The $208,000,000 IL-ICCS project began with the intention to capture and store more than 2.5 million metric tons of carbon dioxide (CO2) over three years. As a technology demonstration project, the IL-ICCS reflects commercial-scale CCUS by capturing CO2 emissions produced as a byproduct of ethanol production at the ADM Decatur, Illinois, USA, facility and storing them deep underground in a saline-rich sandstone geologic environment. This project is unique in its: 1) link to ethanol production, 2) being the only DOE-NETL ongoing North America geological sequestration project, and 3) being a globally recognized “successful“ CCS commercial-scale demonstration project. In concert with this, the ongoing community education and outreach activities conducted by RCC have successfully engaged the public to a wide-spread understanding that CCUS technologies safely reflect the best interests of the community.
The IL-ICCS project was the follow-on to the Illinois Basin Decatur Project (IBDP), which provided a research-oriented focus for CCS. The IBDP completed 1 million metric tons of CO2 CCS in 2014 resulting from ADM’s ethanol production process and its sequestration to the same geological structure and depth as the IL-ICCS.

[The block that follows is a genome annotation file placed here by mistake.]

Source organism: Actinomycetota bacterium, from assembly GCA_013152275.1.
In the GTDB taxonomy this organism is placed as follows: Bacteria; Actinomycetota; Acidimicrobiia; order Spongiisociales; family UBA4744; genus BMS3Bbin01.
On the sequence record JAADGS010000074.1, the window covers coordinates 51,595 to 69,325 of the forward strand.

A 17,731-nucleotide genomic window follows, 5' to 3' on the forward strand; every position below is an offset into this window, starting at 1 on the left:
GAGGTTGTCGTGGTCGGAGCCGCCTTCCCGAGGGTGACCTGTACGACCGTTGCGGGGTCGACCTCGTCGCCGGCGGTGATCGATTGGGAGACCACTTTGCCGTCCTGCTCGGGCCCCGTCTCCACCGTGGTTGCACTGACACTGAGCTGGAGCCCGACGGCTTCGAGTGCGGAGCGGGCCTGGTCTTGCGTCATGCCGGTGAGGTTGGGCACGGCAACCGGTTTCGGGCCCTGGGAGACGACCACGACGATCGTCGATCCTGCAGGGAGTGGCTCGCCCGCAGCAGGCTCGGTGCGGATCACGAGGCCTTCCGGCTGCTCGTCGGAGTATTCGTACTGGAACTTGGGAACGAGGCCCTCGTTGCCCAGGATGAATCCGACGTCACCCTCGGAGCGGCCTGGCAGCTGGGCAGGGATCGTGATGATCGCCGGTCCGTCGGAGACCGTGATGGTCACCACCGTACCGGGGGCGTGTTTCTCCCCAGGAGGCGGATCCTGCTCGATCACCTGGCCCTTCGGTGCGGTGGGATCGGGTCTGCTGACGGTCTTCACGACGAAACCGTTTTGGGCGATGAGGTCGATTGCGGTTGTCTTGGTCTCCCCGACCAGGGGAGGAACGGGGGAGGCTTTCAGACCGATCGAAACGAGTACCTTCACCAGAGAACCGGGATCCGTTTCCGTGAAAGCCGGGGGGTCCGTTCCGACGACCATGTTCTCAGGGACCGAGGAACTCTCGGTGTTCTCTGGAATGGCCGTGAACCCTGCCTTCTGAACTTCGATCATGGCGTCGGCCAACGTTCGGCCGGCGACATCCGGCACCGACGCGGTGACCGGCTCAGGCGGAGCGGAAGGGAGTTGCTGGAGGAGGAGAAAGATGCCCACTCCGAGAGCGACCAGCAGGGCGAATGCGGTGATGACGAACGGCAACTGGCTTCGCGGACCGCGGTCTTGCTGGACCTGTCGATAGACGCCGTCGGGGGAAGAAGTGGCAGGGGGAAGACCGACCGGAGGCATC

As a follow-on to the IBDP, the IL-ICCS project included the construction and operation of a collection, compression, and dehydration facility, commercialization-scale, capable of delivering up to 3,000 metric tons per day of CO2 via pipeline to the injection and sequestration site. The project is designed to capture 1 million metric tons of CO2 annually and store it approximately 7,000 feet underground in the Mount Simon Sandstone formation. Delays in U.S. Environmental Protection Agency approvals for the Class VI injection well design have altered the IL-ICCS injection schedule, which will now begin in the second half of 2015 and continue into 2017.